Thirty-two pieces on a board, each engaged in a battle for worldwide supremacy, all trying to avoid elimination at the hands of merciless foes: You might think you were watching Game of Thrones or the scene in Bergman’s Seventh Seal in which the knight plays chess with Death. You wouldn’t be far off—the World Cup is as cutthroat as it comes, and this year the Americans find themselves in deadly company.
After Jürgen Klinsmann took the reins of the U.S. Men’s National Team in 2011, many fans (this writer among them) felt things were looking up. We had a coach who was familiar with international success, both as a player and a manager. Victories, including wins against Italy, Portugal, Germany, and Mexico; new talent (both homegrown and imported); and the resurgent form of the veterans gave fans a great feeling of momentum. Finally, qualifying first in their CONCACAF region suggested that this could be the year the Stars and Stripes would make it deep into the tournament.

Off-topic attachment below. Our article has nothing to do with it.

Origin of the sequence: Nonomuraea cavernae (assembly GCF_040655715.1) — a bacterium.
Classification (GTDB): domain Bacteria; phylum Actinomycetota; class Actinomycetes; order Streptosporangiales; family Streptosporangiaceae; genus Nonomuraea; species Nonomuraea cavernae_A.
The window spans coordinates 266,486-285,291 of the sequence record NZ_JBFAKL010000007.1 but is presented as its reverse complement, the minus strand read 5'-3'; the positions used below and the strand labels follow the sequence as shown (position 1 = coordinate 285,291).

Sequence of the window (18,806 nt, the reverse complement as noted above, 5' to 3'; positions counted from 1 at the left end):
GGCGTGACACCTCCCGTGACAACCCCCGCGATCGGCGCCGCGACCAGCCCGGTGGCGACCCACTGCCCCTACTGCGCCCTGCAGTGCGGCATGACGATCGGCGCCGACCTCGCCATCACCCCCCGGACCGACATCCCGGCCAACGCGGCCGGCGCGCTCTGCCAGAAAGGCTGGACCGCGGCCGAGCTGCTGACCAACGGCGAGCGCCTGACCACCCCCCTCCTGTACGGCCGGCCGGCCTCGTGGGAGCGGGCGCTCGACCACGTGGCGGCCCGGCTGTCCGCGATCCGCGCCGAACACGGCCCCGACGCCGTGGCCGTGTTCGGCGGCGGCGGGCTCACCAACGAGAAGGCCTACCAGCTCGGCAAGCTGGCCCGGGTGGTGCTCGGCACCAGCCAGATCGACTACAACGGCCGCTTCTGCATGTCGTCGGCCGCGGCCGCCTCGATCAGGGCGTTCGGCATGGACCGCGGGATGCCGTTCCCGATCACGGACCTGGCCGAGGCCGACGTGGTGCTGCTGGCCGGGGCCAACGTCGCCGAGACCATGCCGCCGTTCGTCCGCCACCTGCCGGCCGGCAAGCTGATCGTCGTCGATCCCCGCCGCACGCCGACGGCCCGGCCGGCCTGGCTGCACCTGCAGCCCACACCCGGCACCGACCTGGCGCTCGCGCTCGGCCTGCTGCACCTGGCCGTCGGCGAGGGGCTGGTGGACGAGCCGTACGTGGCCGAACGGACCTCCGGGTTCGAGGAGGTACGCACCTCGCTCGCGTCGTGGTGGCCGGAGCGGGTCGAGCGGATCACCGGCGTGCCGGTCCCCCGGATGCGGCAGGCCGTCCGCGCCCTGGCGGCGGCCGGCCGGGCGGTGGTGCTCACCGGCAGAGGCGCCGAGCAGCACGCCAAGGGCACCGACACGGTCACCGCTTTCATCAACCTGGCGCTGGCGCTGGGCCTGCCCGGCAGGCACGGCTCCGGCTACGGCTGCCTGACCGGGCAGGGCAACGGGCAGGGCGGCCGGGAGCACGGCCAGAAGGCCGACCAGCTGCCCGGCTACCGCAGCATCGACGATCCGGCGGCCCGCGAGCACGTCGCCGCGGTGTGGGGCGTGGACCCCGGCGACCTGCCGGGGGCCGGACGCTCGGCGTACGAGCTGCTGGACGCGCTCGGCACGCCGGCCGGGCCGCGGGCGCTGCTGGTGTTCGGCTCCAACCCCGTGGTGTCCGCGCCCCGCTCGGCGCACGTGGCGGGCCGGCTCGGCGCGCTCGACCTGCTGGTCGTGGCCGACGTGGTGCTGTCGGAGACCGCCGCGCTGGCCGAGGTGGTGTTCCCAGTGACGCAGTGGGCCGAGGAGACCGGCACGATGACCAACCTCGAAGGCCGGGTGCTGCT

And then came the group draw in December 2013. It was not kind: Germany came first, then Ghana, then the USA. That’s a tough group, we thought. Then came Portugal. Welcome, America, to this year’s Group of Death.
The term has been in use since the ’70s. It’s a nod to the bad luck of the team that gets stuck with the best of the best and to the collective might of the four teams in the group, two of which will be knocked out in the group stage. It’s a subjective moniker, and this year, other countries may well feel that they’re in the real Group of Death. Australia, which will face Spain, Chile, and the Netherlands, could contend that they have the toughest draw; so could Costa Rica, which will face Italy, England, and Uruguay. Still, no one could call the teams of Group G easy opposition.